September 21, 2021

MISSOURI — The insurance company that covers the cars that drive in Kansas will start selling a new insurance policy next month that will cover people who drive their own cars, a move that some experts see as a way to boost insurance premiums and expand coverage for those who can’t afford to buy their own insurance.

The Kansas Department of Insurance announced Friday that it will start offering a new policy covering vehicles and the driver and passengers under the age of 25 that are owned or leased by an insurance company, according to the Associated Press.

It will cover the cars of the owners and employees of those companies, and anyone who is 18 or older.

The move is part of the effort to expand coverage to people with disabilities and older people.

The insurance company behind the new policy, Allstate Insurance, has been working to improve its customer experience with the new coverage, and it said the new policies will include the same policies as the current ones that cover people under 18 and disabled people.

“The current coverage offered by Allstate is just not up to the expectations of our customers, and we are excited to be able to offer a new product that meets the needs of our consumers and will enable them to drive in our state,” Allstate spokeswoman Sarah Anderson said in a statement.

The policy also will cover vehicles and their occupants when the driver is on a business trip.

It will cost customers an average of $2,500 a year, but Allstate expects the new insurance plan to generate a net profit of more than $200 million.

The company said the company will begin selling the policy in the first quarter of 2018, and the state will collect the insurance fee on the first $50,000 of claims.

In the past, companies have offered policies covering the vehicles of their employees.

But these policies have never offered the same coverage as those for their drivers, and most people who purchased a policy after a catastrophic accident would have been left with no coverage.

The policy covers only the vehicle, not the occupants.

The new policy is similar to one that Allstate offered for a year in 2015 and was the first of its kind to cover vehicles.

That policy covered drivers on short-term trips and for people who are blind or have special needs.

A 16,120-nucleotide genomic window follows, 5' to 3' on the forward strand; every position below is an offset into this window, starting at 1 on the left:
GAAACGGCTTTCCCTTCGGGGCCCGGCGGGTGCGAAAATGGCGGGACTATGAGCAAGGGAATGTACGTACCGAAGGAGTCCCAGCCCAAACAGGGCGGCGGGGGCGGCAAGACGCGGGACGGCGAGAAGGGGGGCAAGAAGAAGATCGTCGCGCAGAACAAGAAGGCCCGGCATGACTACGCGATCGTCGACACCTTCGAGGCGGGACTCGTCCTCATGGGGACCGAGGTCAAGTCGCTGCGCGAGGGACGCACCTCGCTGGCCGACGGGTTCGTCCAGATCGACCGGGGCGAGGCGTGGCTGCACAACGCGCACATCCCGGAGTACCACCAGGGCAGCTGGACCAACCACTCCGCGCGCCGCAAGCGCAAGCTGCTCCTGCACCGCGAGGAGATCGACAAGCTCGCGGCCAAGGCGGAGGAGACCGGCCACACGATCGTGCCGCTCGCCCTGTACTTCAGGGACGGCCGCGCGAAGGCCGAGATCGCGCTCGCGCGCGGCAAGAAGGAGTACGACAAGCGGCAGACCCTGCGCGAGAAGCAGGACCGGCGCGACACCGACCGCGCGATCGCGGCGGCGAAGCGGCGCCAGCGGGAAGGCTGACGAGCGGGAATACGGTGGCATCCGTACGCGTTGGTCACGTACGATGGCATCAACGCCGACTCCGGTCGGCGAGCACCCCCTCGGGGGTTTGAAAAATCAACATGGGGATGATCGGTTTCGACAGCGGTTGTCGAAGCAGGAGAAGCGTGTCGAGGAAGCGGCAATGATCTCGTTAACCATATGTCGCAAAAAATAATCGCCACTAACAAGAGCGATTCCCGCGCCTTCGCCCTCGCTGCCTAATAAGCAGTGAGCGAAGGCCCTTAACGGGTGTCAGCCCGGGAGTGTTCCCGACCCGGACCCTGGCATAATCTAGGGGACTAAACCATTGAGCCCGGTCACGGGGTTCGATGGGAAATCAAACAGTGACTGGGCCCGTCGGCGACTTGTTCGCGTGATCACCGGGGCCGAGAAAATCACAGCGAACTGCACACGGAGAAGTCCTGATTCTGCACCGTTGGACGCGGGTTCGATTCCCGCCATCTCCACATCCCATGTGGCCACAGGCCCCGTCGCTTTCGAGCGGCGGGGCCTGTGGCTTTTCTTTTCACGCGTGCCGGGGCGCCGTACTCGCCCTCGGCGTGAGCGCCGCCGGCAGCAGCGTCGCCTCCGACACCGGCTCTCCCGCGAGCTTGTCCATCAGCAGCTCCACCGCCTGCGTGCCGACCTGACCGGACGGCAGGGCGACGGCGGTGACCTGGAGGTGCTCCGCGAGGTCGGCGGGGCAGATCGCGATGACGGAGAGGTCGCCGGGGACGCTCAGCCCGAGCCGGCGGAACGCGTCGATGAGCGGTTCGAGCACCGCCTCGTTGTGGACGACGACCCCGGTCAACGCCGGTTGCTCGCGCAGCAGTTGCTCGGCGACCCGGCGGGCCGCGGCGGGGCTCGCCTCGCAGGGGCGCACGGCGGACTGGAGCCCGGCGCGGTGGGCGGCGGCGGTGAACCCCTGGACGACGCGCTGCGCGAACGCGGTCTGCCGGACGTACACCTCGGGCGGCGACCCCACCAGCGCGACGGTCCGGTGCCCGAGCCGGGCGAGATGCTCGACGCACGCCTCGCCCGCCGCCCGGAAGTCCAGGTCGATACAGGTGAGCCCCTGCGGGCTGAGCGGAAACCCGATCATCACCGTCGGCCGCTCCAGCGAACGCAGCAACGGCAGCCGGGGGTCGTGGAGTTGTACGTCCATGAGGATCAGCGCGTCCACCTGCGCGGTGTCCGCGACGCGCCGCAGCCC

A state-run agency, the Insurance Department of Kansas, has long struggled to offer universal coverage.

Insurance companies have been reluctant to accept the cost of policies for people with little income, but the state’s population of about 11 million makes it one of the fastest growing areas in the country.

“I think it’s a good idea,” said Tom Bowers, president of the Kansas Association of Insurance Agents and Brokers, which represents insurance agents.

“We’ve got a lot of people that we’re going to have to talk to and try to figure out how to get people covered, and how to keep them insured.

It’s not a perfect situation.”

The new plan will likely cost more than the $2.6 million in premiums that were expected from Allstate’s previous policy, said Bowers.

That means the company could be paying less than what it would have to pay for the policy, which would not be affordable for many people, he said.

Some experts said the coverage could increase premiums because it will cover a much larger percentage of drivers than had been previously the case, and because some of the people who bought insurance last year were not covered.

“I think the premiums would go up, I think that people will get sicker, and that’s the bad news,” said Michael D. Smith, chief executive of the Missouri Insurance Association.

“The good news is that you are getting a better rate, because you are covering a larger percentage, which is a big plus.”

Smith said he is not convinced that the coverage will increase insurance costs for most people.

“There is no guarantee that it is going to lower the premium,” he said, adding that the plan is not necessarily better for older people or people with other chronic conditions.

Allstate did not immediately respond to a request for comment.